When I told Ana and her family that I want to go to Tampico for a day, their reaction was very clear. ‘Why the heck would anyone visit Tampico?! There is nothing there! It’s far! It’s dangerous!’. I almost listened to them… But the emotional value of this city won with my common sense.
I went to Tampico to visit Israel and Malu (isn’t Maria de la Luz a beautiful name?!) – Mexican friends I’ve met in India and raised and helped to survive on their first days. And it was a great choice!
As an economical person – both time- and money-wise – I decided to take the bus during the night. I slept almost whole 7 hours of the journey, since the Mexican buses have amazing, semi-sleeper seats and even provide you with snacks and beverages before departure!
I woke up at crazy 6 AM, jumped like crazy seeing the guys again and went with them immediately to see the sunrise on the beach! Well, my luck… When I went to the place with the great beach, it was cloudy and almost rainy for the whole day. However, I’ve seen racoons hunting for the trash and ugly dolphins (forgot the name of the species, but they have really ugly faces!) and was super excited anyway!
It was the long day! We started with breakfast in Malu’s house. Meeting her family and finally pushing myself to talk only in Spanish was lovely, but there is one more thing… Childhood photos!
It is funny everywhere, but Mexico is special… All the girls celebrate their Quinceniera – 15th birthday party is thrown with such glory that it reminds me almost of a wedding! Or at least it’s rehersal… And those dresses! And the make-up which makes this 15yo look older than me…
During the da we walked a lot, saw the nearby lagunas and took a ferry on one of them to see the crocodiles. Can you believe that they really do have crocodiles in the middle of the city, like we have ducks in pond in the parks?! I was so surprised and terrified!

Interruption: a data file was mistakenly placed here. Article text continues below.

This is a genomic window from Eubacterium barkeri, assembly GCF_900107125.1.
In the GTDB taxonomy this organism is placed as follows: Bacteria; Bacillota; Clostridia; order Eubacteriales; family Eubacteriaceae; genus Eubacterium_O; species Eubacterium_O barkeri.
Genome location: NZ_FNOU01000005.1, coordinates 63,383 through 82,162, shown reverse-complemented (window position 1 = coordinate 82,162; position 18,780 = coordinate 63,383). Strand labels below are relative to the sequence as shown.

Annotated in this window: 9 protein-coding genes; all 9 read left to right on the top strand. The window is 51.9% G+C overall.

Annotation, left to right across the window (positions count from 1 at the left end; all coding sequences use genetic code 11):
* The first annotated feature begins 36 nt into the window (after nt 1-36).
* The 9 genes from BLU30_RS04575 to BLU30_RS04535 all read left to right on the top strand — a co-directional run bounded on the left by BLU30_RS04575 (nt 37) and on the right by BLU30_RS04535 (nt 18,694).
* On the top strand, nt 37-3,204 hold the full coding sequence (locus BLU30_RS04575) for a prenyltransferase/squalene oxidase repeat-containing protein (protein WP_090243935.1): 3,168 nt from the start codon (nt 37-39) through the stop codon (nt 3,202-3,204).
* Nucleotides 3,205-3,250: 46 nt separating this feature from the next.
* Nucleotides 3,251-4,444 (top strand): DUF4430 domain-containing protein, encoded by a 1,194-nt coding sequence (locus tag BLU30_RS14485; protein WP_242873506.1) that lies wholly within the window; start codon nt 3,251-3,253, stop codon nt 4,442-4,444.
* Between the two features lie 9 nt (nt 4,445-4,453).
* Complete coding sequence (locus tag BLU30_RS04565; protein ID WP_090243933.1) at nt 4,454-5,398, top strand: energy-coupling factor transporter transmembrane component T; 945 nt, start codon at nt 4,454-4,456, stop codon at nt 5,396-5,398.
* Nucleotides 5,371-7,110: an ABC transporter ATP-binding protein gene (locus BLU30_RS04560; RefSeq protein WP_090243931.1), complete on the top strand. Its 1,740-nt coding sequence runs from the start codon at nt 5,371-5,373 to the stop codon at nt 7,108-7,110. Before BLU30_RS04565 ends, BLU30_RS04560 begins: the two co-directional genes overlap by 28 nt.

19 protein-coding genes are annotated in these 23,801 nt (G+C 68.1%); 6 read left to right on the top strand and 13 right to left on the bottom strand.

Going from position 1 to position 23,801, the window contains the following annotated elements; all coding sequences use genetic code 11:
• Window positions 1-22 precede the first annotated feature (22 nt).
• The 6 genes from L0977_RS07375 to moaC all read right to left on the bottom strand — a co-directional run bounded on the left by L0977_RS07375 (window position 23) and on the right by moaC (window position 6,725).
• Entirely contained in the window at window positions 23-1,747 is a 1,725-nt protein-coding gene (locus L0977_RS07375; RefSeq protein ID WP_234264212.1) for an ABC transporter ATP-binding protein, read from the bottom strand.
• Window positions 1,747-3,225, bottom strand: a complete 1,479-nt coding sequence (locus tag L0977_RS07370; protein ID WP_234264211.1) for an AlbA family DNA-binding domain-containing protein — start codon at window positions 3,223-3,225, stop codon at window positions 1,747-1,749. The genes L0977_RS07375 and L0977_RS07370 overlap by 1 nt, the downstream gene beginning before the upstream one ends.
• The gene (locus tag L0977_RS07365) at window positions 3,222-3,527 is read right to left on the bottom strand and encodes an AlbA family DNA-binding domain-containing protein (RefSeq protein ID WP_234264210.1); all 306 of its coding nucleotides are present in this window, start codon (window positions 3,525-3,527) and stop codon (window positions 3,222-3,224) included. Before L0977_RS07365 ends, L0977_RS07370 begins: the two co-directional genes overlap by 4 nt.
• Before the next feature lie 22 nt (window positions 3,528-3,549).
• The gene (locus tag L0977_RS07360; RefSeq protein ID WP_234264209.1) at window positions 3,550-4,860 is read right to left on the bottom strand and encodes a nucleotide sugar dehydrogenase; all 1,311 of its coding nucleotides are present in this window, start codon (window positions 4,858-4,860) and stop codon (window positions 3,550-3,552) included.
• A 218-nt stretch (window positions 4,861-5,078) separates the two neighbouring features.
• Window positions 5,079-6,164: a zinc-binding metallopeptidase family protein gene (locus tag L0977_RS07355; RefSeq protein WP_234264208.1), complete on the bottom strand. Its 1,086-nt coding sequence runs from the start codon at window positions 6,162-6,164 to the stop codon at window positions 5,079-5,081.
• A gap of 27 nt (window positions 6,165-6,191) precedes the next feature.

Next, we headed to the fish market, since Tampico is famous for delicious crabs called jaibas. I had lots of fun watching the pelicans fighting for the left-overs. Ah, and I got some food for free! That’s the privilage of being a blond ‘gringa’ or ‘guerita’ in a town where there are NO tourists.
The oldtown looked almost the same as in all the Mexican (and Spanish) cities – the main square with cathedral, city hall and a little park. Thanks to the Reyes Magos (the Three Kings, 6th of January) celebration coming the next day I could see the huuuge rosca – cake which Mexicans share with friends on this day. The fun fact is that there are a few little figures of Jesus hidden inside, and the lucky ones who find them in their piece of cake need to cook tamales (another local dish) for the others in the beginning of February.
Than I had probably the most Mexican meal of my whole stay! As the only child I am not used to the table buzzing with laugher, MANY people eating together, the brothers making pranks at each other and a strong Mexican mother to govern all that. Well, in Israel’s house I could experience all that and also feel like at home!
I was exhauested but after the dinner we met some more people for huge, 1 liter drinks (that’s misleading, though. The amount of alcohol is the same like in standard ones) and went to dance salsa before my departure. Then, I’ve spent another night in the bus to reach Mexico City again.